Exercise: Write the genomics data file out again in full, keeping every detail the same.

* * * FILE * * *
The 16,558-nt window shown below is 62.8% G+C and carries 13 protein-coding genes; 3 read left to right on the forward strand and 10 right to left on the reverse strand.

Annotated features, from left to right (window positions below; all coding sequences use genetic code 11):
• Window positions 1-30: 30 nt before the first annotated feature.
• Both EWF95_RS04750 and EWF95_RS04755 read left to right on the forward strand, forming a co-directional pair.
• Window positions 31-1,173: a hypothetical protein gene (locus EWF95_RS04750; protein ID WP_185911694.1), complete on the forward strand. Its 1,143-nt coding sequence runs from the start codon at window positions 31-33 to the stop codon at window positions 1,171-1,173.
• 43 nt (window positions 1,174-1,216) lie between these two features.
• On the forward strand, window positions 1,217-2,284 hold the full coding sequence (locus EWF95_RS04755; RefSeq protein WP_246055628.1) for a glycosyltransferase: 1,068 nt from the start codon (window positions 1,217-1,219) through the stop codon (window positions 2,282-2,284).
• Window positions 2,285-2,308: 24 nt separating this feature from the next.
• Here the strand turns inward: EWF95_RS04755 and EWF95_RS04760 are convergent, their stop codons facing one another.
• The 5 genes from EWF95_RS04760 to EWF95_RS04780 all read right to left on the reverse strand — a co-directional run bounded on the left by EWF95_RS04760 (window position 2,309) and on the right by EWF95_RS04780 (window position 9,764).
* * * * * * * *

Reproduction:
The 16,558-nt window shown below is 62.8% G+C and carries 13 protein-coding genes; 3 read left to right on the forward strand and 10 right to left on the reverse strand.

Annotated features, from left to right (window positions below; all coding sequences use genetic code 11):
• Window positions 1-30: 30 nt before the first annotated feature.
• Both EWF95_RS04750 and EWF95_RS04755 read left to right on the forward strand, forming a co-directional pair.
• Window positions 31-1,173: a hypothetical protein gene (locus EWF95_RS04750; protein ID WP_185911694.1), complete on the forward strand. Its 1,143-nt coding sequence runs from the start codon at window positions 31-33 to the stop codon at window positions 1,171-1,173.
• 43 nt (window positions 1,174-1,216) lie between these two features.
• On the forward strand, window positions 1,217-2,284 hold the full coding sequence (locus EWF95_RS04755; RefSeq protein WP_246055628.1) for a glycosyltransferase: 1,068 nt from the start codon (window positions 1,217-1,219) through the stop codon (window positions 2,282-2,284).
• Window positions 2,285-2,308: 24 nt separating this feature from the next.
• Here the strand turns inward: EWF95_RS04755 and EWF95_RS04760 are convergent, their stop codons facing one another.
• The 5 genes from EWF95_RS04760 to EWF95_RS04780 all read right to left on the reverse strand — a co-directional run bounded on the left by EWF95_RS04760 (window position 2,309) and on the right by EWF95_RS04780 (window position 9,764).